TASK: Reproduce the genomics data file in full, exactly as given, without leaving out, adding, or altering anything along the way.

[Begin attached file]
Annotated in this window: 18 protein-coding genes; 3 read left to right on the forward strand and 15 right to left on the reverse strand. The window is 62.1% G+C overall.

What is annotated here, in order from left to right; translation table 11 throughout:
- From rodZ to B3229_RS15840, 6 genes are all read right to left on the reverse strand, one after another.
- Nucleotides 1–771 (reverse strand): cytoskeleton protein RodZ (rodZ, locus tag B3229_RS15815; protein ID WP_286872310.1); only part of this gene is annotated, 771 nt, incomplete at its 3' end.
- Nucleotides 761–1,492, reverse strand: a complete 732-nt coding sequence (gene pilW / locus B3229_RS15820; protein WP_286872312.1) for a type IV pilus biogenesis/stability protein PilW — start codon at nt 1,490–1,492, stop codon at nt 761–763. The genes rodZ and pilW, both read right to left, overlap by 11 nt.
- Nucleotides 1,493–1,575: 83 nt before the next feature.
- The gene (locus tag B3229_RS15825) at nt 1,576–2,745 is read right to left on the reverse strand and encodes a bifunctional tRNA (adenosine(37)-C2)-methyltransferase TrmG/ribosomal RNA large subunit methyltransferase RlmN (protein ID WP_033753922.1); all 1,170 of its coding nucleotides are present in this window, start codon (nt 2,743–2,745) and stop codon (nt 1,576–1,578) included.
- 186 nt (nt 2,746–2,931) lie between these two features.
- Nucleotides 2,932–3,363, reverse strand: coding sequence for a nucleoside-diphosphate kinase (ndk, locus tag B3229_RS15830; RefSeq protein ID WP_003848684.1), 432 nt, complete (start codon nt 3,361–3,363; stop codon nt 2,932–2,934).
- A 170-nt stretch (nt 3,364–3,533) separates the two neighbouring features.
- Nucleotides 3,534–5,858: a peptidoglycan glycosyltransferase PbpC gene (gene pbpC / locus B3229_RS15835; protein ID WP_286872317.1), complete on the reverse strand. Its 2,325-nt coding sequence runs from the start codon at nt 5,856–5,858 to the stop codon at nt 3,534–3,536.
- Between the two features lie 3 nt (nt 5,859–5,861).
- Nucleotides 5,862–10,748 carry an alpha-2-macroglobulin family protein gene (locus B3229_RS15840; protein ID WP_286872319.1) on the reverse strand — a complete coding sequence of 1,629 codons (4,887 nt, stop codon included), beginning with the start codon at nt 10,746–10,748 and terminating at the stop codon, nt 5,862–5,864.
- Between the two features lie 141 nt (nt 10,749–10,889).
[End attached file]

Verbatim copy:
Annotated in this window: 18 protein-coding genes; 3 read left to right on the forward strand and 15 right to left on the reverse strand. The window is 62.1% G+C overall.

What is annotated here, in order from left to right; translation table 11 throughout:
- From rodZ to B3229_RS15840, 6 genes are all read right to left on the reverse strand, one after another.
- Nucleotides 1–771 (reverse strand): cytoskeleton protein RodZ (rodZ, locus tag B3229_RS15815; protein ID WP_286872310.1); only part of this gene is annotated, 771 nt, incomplete at its 3' end.
- Nucleotides 761–1,492, reverse strand: a complete 732-nt coding sequence (gene pilW / locus B3229_RS15820; protein WP_286872312.1) for a type IV pilus biogenesis/stability protein PilW — start codon at nt 1,490–1,492, stop codon at nt 761–763. The genes rodZ and pilW, both read right to left, overlap by 11 nt.
- Nucleotides 1,493–1,575: 83 nt before the next feature.
- The gene (locus tag B3229_RS15825) at nt 1,576–2,745 is read right to left on the reverse strand and encodes a bifunctional tRNA (adenosine(37)-C2)-methyltransferase TrmG/ribosomal RNA large subunit methyltransferase RlmN (protein ID WP_033753922.1); all 1,170 of its coding nucleotides are present in this window, start codon (nt 2,743–2,745) and stop codon (nt 1,576–1,578) included.
- 186 nt (nt 2,746–2,931) lie between these two features.
- Nucleotides 2,932–3,363, reverse strand: coding sequence for a nucleoside-diphosphate kinase (ndk, locus tag B3229_RS15830; RefSeq protein ID WP_003848684.1), 432 nt, complete (start codon nt 3,361–3,363; stop codon nt 2,932–2,934).
- A 170-nt stretch (nt 3,364–3,533) separates the two neighbouring features.
- Nucleotides 3,534–5,858: a peptidoglycan glycosyltransferase PbpC gene (gene pbpC / locus B3229_RS15835; protein ID WP_286872317.1), complete on the reverse strand. Its 2,325-nt coding sequence runs from the start codon at nt 5,856–5,858 to the stop codon at nt 3,534–3,536.
- Between the two features lie 3 nt (nt 5,859–5,861).
- Nucleotides 5,862–10,748 carry an alpha-2-macroglobulin family protein gene (locus B3229_RS15840; protein ID WP_286872319.1) on the reverse strand — a complete coding sequence of 1,629 codons (4,887 nt, stop codon included), beginning with the start codon at nt 10,746–10,748 and terminating at the stop codon, nt 5,862–5,864.
- Between the two features lie 141 nt (nt 10,749–10,889).